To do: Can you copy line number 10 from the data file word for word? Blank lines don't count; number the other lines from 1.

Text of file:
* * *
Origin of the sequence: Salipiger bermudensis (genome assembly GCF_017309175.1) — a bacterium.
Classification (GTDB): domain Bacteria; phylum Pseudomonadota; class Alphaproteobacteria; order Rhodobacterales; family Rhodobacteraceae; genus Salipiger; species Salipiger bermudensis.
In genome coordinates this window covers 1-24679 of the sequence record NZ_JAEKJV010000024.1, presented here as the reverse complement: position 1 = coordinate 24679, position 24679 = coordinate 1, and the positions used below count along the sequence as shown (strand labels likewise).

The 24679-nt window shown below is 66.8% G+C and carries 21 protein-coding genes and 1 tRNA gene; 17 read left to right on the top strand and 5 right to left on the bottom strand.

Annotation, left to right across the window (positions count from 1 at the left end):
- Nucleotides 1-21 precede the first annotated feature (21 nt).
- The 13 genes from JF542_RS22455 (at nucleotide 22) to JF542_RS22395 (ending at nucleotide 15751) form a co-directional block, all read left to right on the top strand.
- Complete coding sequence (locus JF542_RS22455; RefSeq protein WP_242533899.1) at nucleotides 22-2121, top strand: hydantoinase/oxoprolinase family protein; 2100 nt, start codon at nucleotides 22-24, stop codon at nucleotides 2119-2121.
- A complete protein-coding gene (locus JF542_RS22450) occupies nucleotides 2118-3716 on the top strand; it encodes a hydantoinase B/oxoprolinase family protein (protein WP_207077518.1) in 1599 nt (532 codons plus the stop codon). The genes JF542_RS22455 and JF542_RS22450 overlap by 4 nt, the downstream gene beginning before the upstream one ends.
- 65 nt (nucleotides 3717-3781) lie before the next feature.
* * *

- 65 nt (nucleotides 3717-3781) lie before the next feature.